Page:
Sonny Curtis once wrote, “I fought the law and the law won”. If this lyric, made famous by Bobby Fuller Four and later The Clash, can tell us anything – it’s that in the end, the law always wins. When it comes to marketing, there are many theories, but very few laws… and even fewer marketers that know and understand them.

I use the word ‘law’ in this instance to mean an empirical law. Essentially, something that is based on data gathered by original experiments or observations. Whereas a theoretical law would only be based on theories and hypotheses.

Byron Sharp, Professor of Marketing Science and Director of Ehrenberg-Bass Institute at the University of South Australia changed the need for guesswork and unproven theories with his book ‘How Brands Grow’. Through his and his colleagues’ research, they’ve proven that these laws hold true in all types of businesses (both B2C and B2B), across all countries, and with few exceptions.

The book has been widely publicised, but from my experience, I’ve met very few marketers that have actually read it. If you’re one of those marketers, then I encourage you to get your hands on a copy. I’d love to summarise the entire book and all the laws mentioned in this blog, but unfortunately that would take forever, and no one would read it. But I can talk about one law…

The one law that just so happens to be the one I talk about nearly every day, and the one law that probably challenges our clients more than any other – the law of double jeopardy.

The law of double jeopardy explained

This law states that brands with less market share have so because they have far fewer buyers (first jeopardy), and these buyers are slightly less brand loyal (second jeopardy). In other words, as market share declines, both penetration and brand loyalty drop together.

Or as Mark Ritson so eloquently put it – “If you’re a small brand, you’re probably going to get f*cked… twice”.

Why is this law so important? Ultimately, it’s because it holds true for both brand growth and brand decline. Therefore, brands targeting growth need to understand the law and build the right marketing strategies to maximise their growth potential.

There are two major implications of the law that should inform your approach to marketing strategy:

1. Brand growth comes primarily from market penetration. The double jeopardy law outlines that you can’t deliver significant growth by growing loyalty alone. Therefore, brands need to focus on market penetration (winning more new customers) as opposed to keeping the ones they’ve got.

2. Improving loyalty doesn’t foster growth. The double jeopardy law shows that it is very difficult to grow loyalty without improving market share because the two are explicably linked (see below graph). Essentially this means that to improve loyalty, you need to win more customers (not the other way around).


Why does double jeopardy occur?

The law is driven not so much by differences in products, brand positioning, or existing customer bases, but rather two key factors:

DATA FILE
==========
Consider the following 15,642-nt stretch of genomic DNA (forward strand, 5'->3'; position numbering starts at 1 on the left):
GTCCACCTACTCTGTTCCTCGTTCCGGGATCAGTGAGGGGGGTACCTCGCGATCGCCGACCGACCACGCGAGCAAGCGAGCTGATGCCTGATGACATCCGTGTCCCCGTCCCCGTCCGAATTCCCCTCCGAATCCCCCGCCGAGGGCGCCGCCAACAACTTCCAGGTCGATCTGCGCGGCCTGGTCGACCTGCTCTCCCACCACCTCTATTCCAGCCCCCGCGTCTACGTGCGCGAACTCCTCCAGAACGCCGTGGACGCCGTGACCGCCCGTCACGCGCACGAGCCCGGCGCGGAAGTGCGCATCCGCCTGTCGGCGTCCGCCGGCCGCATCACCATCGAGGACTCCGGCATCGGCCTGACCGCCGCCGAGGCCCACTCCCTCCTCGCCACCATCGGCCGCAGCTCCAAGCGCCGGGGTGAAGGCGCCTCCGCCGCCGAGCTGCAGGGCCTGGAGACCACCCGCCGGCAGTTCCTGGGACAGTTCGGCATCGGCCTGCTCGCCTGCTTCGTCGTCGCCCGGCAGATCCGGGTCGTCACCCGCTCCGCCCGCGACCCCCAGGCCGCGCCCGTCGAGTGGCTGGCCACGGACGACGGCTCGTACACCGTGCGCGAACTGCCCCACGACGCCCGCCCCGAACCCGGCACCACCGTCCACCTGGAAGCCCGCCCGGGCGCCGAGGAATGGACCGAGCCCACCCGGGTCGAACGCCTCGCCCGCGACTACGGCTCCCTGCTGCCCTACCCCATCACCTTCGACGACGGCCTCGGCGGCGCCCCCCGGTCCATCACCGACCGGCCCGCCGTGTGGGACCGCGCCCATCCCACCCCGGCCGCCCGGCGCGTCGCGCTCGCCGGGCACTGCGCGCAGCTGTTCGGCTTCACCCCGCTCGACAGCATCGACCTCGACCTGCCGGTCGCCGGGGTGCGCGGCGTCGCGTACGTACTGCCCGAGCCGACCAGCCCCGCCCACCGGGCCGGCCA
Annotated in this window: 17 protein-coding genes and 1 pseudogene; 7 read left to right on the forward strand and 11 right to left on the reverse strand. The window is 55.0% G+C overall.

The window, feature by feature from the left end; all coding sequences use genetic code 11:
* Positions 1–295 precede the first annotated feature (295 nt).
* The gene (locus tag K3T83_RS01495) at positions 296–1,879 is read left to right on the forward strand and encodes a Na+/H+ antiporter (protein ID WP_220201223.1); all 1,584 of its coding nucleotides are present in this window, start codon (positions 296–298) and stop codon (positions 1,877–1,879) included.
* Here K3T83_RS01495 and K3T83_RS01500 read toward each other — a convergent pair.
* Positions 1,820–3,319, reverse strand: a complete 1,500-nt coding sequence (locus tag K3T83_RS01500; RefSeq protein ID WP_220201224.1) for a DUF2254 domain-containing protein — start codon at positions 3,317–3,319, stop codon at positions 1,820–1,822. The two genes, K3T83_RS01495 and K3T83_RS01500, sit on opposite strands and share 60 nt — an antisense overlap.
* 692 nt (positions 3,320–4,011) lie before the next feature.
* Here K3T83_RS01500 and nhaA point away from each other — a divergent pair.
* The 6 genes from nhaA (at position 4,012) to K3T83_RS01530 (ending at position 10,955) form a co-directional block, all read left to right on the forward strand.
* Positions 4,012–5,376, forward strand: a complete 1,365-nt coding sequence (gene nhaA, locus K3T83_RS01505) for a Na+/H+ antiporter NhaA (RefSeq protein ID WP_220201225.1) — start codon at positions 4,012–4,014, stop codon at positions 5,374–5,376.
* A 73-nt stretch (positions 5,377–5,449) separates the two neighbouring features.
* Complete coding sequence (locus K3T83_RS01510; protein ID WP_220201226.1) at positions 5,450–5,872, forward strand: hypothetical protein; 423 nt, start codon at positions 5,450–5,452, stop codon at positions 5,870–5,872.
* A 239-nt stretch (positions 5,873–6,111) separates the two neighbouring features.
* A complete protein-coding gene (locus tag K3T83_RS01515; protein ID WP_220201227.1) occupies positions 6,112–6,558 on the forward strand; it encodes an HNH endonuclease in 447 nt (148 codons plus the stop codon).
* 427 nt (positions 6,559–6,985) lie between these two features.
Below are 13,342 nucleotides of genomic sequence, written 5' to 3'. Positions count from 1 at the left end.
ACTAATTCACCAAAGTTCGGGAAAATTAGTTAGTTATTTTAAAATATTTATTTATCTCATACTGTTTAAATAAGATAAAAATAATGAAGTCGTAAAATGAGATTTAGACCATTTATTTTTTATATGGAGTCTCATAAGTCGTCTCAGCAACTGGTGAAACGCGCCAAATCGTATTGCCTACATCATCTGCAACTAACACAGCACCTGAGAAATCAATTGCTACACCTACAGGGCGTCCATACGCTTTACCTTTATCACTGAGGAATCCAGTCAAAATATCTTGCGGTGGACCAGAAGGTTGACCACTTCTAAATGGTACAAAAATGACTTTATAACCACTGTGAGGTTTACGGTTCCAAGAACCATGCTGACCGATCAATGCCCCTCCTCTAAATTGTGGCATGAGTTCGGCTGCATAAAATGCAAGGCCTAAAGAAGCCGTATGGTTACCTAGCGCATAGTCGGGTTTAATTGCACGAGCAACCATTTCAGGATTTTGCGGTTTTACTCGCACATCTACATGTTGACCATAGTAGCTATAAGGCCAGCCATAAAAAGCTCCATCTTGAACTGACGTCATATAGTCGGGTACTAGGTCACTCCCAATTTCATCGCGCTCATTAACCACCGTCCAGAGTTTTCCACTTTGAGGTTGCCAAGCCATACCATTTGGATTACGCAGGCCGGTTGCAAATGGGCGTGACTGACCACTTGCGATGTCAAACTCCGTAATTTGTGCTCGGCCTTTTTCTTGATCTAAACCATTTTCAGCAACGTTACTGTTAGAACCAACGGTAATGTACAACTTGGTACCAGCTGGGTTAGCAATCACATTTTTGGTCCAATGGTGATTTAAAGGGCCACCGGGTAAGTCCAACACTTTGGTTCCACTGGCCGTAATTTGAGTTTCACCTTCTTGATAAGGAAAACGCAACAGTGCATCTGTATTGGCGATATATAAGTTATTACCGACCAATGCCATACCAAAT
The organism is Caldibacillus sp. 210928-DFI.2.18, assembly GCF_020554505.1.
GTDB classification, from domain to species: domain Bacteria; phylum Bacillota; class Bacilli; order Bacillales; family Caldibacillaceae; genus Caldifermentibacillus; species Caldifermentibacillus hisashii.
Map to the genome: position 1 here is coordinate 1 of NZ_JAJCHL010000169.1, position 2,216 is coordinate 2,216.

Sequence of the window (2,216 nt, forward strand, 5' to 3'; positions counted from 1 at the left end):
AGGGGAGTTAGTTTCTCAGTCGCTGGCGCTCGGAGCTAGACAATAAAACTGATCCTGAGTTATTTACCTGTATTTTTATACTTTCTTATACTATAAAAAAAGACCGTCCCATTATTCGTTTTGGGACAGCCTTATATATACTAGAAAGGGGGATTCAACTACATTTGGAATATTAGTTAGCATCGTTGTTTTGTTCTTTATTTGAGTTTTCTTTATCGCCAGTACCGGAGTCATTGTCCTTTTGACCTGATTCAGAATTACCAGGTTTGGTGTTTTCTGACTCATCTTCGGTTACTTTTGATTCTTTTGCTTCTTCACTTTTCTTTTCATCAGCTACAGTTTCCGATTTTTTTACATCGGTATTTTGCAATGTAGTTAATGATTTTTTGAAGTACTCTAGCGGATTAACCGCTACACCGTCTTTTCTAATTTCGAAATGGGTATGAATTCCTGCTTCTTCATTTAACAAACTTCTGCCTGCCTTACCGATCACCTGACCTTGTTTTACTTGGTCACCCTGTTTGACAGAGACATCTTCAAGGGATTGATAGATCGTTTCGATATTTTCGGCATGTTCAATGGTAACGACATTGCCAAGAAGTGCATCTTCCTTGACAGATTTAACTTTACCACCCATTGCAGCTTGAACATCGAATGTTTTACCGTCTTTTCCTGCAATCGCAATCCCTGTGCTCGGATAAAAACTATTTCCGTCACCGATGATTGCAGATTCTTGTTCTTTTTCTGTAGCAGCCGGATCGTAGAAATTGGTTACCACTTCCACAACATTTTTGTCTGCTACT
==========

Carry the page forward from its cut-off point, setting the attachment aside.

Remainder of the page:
• Mental availability: the propensity for the brand to be front of mind in buying situations (this is not the same as brand awareness).

• Physical availability: how easy the brand is to buy and find (how accessible a product or service is and how smooth the buying experience is).

As I mentioned earlier, brands with smaller market share lose out – twice, and part of the reason is because large brands typically have higher mental and physical availability. Think of the number one brand in your category – do they come to mind easily, and do they solve the same problem that your products or services do? Are they more readily available and easier to buy for customers? Chances are that you answered yes to both of those questions.

Therefore, you might be wondering, “If I work for a brand with a small market share, how can I change this?”

How to take on the law and win

The answer is simple… Utilise these three takeaways when working with the double jeopardy law:

1. Invest in brand (and distinctive brand assets) – By defining and communicating your brand purpose, you can improve brand salience. Then, by building distinctive brand assets you can reduce cognitive load and foster mental availability with your target audience. Distinctive brand assets are learned associations that help us to notice, recognise, remember, and think of a brand. These cues and signals often leverage non-verbal based stimuli, such as visual colours, logos, characters, and music etc.

2. Improve buyer experience – By improving the buyer experience, you reduce the number of hurdles that customers need to jump to buy your product. Make the process as straight forward as possible and be available to buy in multiple spaces (direct, online, through distributors etc.). This gives your customers a choice and allows them to buy in the way that best suits them, ultimately creating physical availability of your products or service.

3. Set share of voice (SoV) above share of market (SoM). For brands to compete (and win) against the market leaders in their sector, they need to invest in an appropriate level of media spend to set SoV above SoM. Bigger brands usually have bigger budgets and therefore spend more to get their brand in front of the audience. Therefore, in order to grow, smaller brands need to over invest in relation to their market share.

And don’t forget, the law always wins – don’t fight it, work with it.

Client Services Director